The vast majority of construction industry workers are exposed to potentially cancer-causing agents, otherwise known as carcinogens, on a regular basis, according to the May 2016 Australian Work Exposures Study: Construction Industry Report.
Based on a sample of 459 workers, the report estimated that 96% had a probable exposure to at least one carcinogen, while 53% had a probable exposure to four or more carcinogens.
Personal protective equipment (PPE) and the hierarchy of control were identified as playing an important role in minimising the risk of exposure.
For example, respiratory protective equipment (RPE) is an appropriate control method for the inhalation of airborne contaminants, a common method of carcinogenic exposure in the construction industry.
However, the study found that 46% of carpenters reported not using any RPE despite being the occupation with the highest probable exposure to carcinogenic wood dust.
Working with wood, mixing concrete or cement, painting preparation, soldering and welding, and refuelling vehicles were the main workplace tasks linked with a high likelihood of exposure, while working outdoors (UV radiation), working near someone smoking and working near operating diesel-powered vehicles were the work circumstances which came with a higher likelihood of carcinogenic exposure.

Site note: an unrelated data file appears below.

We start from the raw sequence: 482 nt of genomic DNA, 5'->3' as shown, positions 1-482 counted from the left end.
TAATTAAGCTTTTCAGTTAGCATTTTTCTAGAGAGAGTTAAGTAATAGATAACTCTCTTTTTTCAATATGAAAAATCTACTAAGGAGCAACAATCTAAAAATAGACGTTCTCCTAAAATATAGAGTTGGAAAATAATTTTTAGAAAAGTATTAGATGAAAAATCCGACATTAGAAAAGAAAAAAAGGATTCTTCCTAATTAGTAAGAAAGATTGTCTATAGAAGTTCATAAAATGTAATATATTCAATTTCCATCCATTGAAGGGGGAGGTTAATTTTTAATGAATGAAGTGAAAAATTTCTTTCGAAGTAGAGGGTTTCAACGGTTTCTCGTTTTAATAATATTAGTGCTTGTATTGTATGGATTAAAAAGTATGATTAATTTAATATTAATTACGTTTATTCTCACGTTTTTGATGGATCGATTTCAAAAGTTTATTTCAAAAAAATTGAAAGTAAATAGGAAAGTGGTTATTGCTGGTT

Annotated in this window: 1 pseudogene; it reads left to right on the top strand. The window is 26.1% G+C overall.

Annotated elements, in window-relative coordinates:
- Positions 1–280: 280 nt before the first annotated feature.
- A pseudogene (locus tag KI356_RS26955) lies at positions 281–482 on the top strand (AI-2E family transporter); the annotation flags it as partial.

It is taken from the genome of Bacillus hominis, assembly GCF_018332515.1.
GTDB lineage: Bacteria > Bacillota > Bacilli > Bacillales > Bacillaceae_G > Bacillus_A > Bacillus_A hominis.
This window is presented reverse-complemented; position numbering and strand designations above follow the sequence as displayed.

Solar UV radiation, environmental tobacco smoke, crystalline silica, diesel engine exhaust and wood dust were identified as the carcinogens which construction workers were most likely to be exposed to.
Cancers which have been linked to the construction industry include lung cancer, mesothelioma, sinonasal cancer and non-melanoma skin cancer.
While most workers exposed to a carcinogen will not develop cancer, it does increase the risk.
The report found there is a lack of clear information tailored to the construction industry on the exposure and control of carcinogens as well as their health effects.
Where exposure cannot be eliminated, the hierarchy of control should be followed with substitution, isolation and engineering controls preferred over administrative approaches and PPE due to their greater effectiveness as control measures.
Nevertheless, PPE remains a critical last line of defence where the other controls are insufficient.
The table below lists preventative measures identified in the study which can minimise the exposure to common carcinogens.
This is an adaptation of an article originally published at ProChoice Safety Gear.